6. The client browser is going to be targeted regardless of persistency.

7. Again, persistency is not relevant here. You could do this, but I'm not sure what the benefit of going this route over just exploiting the SQLi vulnerability directly. Maybe if SQLi could only be performed on a per-user basis in some weird circumstance…

8. See #4
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Post Fri Dec 30, 2011 7:51 pm

Re: Some questions about xss

The reason why they fail to sanitize user-input globally, is because of more than one developer, stress on the developers, and thereby an insecure development lifecycle.

Initially, the script may have been secure, but over time when it has been extended and extended, reaching ten-thousand lines of code (in several different files) or more, without proper quality control, it may eventually become insecure.

Often, a "catch and sanitize all" function, is not the best thing to do, as it may break the visual formating of input and output, or not function correctly. But just like simple stack overflows or "Remote File Inclusions" are hardly seen anymore in well known apps, while "off-by-one" and XSS is often hard to completely secure against in huge applications, that weren't secure from the start and hasn't had a completely safe development lifecycle.

There are of course, occasionally new attacks, that suddenly spawns and affects pretty much all applications, such as Click Jacking, Cross-Site Request Forgery, and more. Vulnerabilities, or "features" that most, didn't consider a vulnerability until they were perhaps, widely abused or realised to be a risk.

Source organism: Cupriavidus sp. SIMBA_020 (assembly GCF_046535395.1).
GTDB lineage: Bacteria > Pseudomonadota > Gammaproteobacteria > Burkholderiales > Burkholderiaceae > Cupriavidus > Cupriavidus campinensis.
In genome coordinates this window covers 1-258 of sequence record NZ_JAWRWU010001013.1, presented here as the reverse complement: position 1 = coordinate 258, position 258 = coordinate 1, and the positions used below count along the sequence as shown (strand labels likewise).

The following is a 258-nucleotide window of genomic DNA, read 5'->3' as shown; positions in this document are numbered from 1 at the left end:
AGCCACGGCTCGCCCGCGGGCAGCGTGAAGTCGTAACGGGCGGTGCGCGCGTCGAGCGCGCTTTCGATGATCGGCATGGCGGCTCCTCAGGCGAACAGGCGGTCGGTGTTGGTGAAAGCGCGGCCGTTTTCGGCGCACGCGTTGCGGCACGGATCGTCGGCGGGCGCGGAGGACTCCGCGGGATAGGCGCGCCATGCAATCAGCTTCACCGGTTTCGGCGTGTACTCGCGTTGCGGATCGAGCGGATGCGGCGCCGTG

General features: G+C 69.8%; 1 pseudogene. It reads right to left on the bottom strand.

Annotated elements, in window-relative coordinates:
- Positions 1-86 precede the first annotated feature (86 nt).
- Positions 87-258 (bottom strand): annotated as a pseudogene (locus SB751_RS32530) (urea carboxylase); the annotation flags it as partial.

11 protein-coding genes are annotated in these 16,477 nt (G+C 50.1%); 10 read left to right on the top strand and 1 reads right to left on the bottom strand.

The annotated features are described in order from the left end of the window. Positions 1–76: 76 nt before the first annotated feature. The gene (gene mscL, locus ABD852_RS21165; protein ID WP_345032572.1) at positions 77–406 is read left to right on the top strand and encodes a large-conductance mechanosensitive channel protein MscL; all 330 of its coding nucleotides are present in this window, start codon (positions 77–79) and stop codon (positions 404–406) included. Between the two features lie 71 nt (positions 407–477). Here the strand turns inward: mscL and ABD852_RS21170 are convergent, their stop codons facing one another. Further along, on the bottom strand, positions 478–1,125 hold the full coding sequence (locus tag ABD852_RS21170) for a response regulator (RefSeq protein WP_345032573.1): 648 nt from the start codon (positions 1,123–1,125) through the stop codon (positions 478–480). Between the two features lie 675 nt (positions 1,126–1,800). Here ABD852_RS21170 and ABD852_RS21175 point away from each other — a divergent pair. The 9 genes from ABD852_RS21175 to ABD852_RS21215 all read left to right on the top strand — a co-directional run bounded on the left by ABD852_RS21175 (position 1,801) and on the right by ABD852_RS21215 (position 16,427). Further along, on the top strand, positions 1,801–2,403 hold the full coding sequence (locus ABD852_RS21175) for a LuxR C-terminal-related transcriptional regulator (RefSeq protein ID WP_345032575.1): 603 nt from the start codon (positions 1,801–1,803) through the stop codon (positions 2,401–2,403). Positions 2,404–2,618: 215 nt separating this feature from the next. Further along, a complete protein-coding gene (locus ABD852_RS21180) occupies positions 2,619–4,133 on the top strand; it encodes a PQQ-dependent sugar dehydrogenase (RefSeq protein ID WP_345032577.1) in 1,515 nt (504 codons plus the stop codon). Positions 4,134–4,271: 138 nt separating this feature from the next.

This depends on the case. But as the examples above, were non-persistent GET-request based XSS items, most likely.

By knowing different WAF's, webservers, and common applications, you can tell if it's most likely "this" or "that". But there's no way to be 100% sure, as the way a WAF filters input / output, can easily be integrated into a web application as a custom function, or for that sake, a webserver.

It's often not important to find out where the filter / sanitization is done, only if you know there's a publicly available copy of the source code somewhere, so you can take a look at the function preventing the XSS.

Yes. Even though it requires user-interaction / social engineering, but I've been successful with that several times (for legal harmless purposes of course). So it is possible, it just requires the right attack vector, where the human element plays a role. Of course, with persistent XSS, there's also a human role, but if there's no protection against the XSS attack in the browser, then it's a very limited role except that the attacker waits for the user to trigger the exploit / malicious piece of code.

Not with JavaScript or HTML. You need to crawl outside that box and think there, instead of thinking inside the box :) What can do be done? Here's an example: http://www.exploit-db.com/vbseo-from-xs ... php-shell/
That's custom work of course, but it works, and it was fun to create. (It took some research and time of course.)